Late Friday, Georgia Power filed a formal response with the Public Service Commission challenging a request by Georgia Solar Utilities Inc.
GaSU contends there is ample sunlight to produce electricity for much of the state during peak hours at a rate below what Georgia Power charges. It wants to sell electricity during sunny hours over lines owned by other companies, including Georgia Power, electric membership cooperatives and city-owned utilities.
Georgia Power says GaSU isn’t equipped to become a utility.
“GaSU does not have any of the services typically provided by a utility. It has no customers, no existing generation resources, no distributions lines nor the ability to transmit or distribute any generation to any customers and no plan to offer safe, 24-hour, seven-day-a-week electric service to customers,” wrote Georgia Power attorney Kevin Greene, adding that the company expects all of the 94 electricity providers in the state to provide those services.
Georgia Power is not completely protected from competition. The state’s 94 electricity providers compete for large business customers, which have one chance to pick a utility and are locked in. And Georgia Power competes against other companies when new generation plants are awarded on the basis of competitive bidding.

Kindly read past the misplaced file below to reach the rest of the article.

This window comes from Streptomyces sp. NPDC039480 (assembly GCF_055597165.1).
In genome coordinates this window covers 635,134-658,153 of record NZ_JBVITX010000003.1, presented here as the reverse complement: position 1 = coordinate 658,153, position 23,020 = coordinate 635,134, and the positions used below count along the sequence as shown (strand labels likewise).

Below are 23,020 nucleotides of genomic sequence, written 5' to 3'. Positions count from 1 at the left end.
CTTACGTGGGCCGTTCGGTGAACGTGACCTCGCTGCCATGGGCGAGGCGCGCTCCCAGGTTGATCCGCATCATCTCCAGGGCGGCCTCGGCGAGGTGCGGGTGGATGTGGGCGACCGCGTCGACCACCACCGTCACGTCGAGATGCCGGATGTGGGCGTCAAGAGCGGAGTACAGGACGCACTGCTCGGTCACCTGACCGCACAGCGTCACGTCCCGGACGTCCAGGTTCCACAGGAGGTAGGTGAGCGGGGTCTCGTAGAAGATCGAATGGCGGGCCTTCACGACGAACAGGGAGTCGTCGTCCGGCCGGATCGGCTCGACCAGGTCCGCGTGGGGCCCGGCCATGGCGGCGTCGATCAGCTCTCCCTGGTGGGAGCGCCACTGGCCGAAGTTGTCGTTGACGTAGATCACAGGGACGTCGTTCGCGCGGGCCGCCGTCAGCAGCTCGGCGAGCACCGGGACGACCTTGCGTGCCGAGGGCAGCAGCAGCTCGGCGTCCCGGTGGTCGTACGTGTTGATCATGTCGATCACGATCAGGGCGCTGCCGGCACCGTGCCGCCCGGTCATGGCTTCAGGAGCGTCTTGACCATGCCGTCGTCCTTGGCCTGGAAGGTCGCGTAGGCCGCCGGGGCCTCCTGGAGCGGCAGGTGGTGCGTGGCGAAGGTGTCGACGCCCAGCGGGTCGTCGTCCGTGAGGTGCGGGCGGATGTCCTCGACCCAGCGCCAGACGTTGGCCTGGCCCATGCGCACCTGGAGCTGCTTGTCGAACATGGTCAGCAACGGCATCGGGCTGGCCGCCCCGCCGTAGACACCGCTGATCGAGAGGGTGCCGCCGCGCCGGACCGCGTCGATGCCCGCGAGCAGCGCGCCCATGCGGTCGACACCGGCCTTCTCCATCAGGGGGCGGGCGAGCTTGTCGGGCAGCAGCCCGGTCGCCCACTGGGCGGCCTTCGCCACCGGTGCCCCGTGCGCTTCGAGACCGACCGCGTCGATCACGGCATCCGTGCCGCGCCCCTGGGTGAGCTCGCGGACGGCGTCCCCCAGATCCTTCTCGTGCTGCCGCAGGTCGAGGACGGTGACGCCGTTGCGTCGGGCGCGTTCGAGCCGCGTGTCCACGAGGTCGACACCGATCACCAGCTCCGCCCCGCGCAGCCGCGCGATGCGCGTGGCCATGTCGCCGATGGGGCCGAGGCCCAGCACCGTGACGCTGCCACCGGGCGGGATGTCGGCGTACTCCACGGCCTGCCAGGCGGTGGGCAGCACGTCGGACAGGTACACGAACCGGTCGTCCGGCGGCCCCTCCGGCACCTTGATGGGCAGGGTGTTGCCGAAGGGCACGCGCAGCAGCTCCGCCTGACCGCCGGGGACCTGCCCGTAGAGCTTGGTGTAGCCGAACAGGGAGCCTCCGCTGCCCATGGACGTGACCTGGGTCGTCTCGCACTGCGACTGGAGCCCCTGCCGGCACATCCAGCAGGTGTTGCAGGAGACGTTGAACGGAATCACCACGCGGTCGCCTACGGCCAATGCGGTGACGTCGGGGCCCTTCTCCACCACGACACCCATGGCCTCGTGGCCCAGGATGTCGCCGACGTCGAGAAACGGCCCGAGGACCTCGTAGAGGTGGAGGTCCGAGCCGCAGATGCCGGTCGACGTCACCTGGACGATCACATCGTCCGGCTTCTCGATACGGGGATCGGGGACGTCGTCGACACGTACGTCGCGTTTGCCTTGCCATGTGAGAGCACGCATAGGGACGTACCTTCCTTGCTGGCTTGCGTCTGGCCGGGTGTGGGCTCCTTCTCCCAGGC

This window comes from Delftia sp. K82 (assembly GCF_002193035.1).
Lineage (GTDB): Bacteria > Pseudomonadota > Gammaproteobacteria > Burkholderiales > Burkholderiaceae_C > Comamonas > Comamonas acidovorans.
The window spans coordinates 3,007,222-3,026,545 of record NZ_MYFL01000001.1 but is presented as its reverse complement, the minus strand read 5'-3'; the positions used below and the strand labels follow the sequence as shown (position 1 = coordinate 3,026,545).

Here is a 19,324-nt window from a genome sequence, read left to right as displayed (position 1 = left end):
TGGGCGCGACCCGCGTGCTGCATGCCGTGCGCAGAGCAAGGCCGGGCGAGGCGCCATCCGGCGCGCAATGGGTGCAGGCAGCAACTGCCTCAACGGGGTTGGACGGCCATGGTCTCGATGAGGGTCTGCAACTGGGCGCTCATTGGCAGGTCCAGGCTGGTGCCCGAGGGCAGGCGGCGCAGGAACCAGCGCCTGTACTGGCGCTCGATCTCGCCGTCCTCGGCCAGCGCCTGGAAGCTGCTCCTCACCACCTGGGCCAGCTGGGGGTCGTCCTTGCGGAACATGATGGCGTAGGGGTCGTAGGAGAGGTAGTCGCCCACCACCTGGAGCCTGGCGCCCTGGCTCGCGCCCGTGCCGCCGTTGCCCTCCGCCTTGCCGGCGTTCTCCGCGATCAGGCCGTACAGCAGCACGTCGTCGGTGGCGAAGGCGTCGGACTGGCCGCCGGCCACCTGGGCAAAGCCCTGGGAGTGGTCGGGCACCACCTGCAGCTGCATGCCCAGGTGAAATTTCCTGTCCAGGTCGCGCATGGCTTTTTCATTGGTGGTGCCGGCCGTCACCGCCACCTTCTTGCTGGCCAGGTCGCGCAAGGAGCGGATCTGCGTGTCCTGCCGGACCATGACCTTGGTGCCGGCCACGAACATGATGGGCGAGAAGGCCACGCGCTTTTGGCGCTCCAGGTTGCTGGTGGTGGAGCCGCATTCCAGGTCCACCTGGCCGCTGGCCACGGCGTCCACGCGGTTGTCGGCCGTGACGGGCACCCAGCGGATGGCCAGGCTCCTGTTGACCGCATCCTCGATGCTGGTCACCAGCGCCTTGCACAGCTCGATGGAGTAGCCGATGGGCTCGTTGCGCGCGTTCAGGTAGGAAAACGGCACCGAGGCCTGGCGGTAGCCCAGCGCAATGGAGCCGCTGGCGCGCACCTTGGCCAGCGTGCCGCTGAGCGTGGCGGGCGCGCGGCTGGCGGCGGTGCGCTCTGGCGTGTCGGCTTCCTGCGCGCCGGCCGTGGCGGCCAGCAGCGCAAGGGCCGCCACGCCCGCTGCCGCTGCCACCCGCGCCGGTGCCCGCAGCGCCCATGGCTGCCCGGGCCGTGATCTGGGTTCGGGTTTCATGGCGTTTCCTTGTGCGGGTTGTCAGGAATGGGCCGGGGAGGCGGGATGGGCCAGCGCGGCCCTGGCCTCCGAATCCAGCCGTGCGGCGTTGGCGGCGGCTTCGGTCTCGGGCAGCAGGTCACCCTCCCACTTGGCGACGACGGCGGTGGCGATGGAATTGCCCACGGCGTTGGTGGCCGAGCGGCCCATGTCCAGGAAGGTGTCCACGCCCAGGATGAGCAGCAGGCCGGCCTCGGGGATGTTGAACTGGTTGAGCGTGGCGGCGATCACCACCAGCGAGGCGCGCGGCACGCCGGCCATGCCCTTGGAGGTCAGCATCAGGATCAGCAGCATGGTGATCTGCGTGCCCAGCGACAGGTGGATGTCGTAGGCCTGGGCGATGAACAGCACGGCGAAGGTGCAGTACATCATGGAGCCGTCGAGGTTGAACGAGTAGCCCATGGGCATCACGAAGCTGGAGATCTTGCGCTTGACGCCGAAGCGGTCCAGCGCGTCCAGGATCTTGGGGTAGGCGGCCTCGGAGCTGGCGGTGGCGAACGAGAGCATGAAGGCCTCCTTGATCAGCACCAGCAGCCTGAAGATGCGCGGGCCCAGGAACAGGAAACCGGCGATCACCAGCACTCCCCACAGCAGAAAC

GaSU is seeking to get monopoly protection as the only solar provider and avoid having to bid for generation projects, according to Greene.
He also said GaSU needs to file other documents that Georgia Power routinely submits to the commission.
GaSU President Robert Green acknowledges that more documents would have to be filed but said his company is just seeking commission approval of the concept before submitting them.
He argues that the big company’s objections are a defense against a better competitor.
“We have no fuel costs, no environmental problems. It’s not possible for them to compete with us over the long term,” he said. “They just can’t do it.”
So far, the commission hasn’t scheduled a hearing to consider GaSU’s request.